To facilitate this, the CPO must identify the business requirements and the business case for investment. A balance must be struck between the vision for where the business wants to be and the budget available to ensure there is an adequate return on investment. This will require mapping of short-, medium-, and long-term targets along with relevant implementation plans and benefits. Work closely with the CIO to understand the organisation’s tech architecture and the options available, and continuously track status, benefits, and usage.

In addition, the CPO will be responsible for arming their team with fit-for-purpose tools that yield high-quality data and insights that can be relied on for decision-making. The CPO should begin by clarifying what questions the data needs to answer. Once this has been established, it is important to assess the quality and completeness of the existing data, making sure the team understands how to use it effectively.  

Leading the charge on ESG

In 2024, ESG will remain high on the boardroom agenda and procurement is being increasingly recognised as playing a key role in driving business-wide impact in this area, with supply chain emissions typically making up 40-80% of an organisation’s total carbon emissions.

The CPO, therefore, will need to steer the ship on ESG, embedding this understanding and best practice across the function and its processes, setting clear, prioritised objectives to drive focus and promote performance. Working closely alongside ESG leadership, the CPO must clearly define opportunities and measurable goals. Measuring and tracking are key to showcasing improvements and will enable you to benchmark progress against meaningful metrics.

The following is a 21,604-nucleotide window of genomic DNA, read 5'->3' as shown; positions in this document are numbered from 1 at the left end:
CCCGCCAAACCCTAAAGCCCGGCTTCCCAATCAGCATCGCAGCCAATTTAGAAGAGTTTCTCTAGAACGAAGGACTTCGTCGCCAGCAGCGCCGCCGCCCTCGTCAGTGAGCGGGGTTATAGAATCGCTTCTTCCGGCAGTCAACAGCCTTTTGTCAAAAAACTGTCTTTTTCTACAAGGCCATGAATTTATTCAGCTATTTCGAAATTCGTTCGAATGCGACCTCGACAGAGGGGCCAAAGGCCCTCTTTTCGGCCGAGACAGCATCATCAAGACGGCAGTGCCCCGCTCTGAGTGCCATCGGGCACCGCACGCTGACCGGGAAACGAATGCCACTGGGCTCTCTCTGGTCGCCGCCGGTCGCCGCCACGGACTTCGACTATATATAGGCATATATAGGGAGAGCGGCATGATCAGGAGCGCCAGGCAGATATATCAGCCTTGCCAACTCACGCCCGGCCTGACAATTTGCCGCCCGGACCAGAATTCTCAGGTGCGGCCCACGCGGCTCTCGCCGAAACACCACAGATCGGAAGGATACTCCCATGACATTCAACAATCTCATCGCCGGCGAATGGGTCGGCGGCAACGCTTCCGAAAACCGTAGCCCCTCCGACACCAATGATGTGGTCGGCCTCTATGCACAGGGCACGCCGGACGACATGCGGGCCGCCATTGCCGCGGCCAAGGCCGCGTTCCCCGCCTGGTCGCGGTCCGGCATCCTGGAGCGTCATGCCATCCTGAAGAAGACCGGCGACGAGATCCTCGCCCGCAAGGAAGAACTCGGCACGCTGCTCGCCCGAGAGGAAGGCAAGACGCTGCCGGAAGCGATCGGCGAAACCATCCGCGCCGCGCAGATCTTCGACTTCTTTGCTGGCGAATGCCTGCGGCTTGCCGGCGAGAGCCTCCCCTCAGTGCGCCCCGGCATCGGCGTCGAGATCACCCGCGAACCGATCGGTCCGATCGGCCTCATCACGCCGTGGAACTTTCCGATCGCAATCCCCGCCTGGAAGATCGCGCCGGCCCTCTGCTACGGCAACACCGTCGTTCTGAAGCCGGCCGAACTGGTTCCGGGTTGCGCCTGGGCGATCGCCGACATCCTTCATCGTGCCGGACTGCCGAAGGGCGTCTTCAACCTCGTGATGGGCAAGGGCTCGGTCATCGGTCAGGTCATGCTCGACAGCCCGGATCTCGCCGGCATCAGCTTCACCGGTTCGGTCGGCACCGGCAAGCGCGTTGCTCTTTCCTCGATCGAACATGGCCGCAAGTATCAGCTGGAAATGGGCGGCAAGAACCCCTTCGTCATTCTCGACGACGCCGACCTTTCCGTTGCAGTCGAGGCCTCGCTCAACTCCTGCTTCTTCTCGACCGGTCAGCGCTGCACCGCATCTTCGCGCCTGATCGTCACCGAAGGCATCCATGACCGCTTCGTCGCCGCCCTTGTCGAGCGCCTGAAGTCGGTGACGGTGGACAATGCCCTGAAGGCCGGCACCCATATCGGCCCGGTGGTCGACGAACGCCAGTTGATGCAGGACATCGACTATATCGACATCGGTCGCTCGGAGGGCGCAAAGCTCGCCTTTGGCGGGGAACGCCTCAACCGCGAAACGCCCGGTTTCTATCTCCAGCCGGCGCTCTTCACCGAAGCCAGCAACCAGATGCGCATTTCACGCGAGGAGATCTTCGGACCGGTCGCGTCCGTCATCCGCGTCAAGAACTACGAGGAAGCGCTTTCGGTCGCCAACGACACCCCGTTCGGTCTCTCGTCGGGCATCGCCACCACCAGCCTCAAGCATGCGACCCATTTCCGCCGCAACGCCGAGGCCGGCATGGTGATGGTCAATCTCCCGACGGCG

Investing in people

The realm of procurement is fast-changing, and the CPO will need to lead their team with empathy and clear communication. On a practical front, they will set the procurement team up in good stead to adapt and evolve as procurement changes to best meet business needs. This includes quickly and decisively ascertaining what is best done internally and what capabilities are best sourced externally.

It is up to the CPO to conduct a regular review of capacity and capability. They should specifically communicate the tasks and competencies needed from each role and how they interact cross-functionally. In addition, it is important to be clear on future skillset needs, with a plan in place to retain your best people through structured development plans and good-quality training.

A CPO with a vision

The above are just some of the top priorities for the CPO this year: the CPO’s role and responsibilities extend far beyond this.

The CPO must ultimately articulate a bold vision, secure a strong exec mandate to deliver, and rally the team with a united purpose that propels the organisation’s teams beyond convention. This includes articulating the function’s strategy, as well as risks and opportunities, to all stakeholders, engaging them through strong communication, robust measurement, and performance.

Author: Vikas Tyagi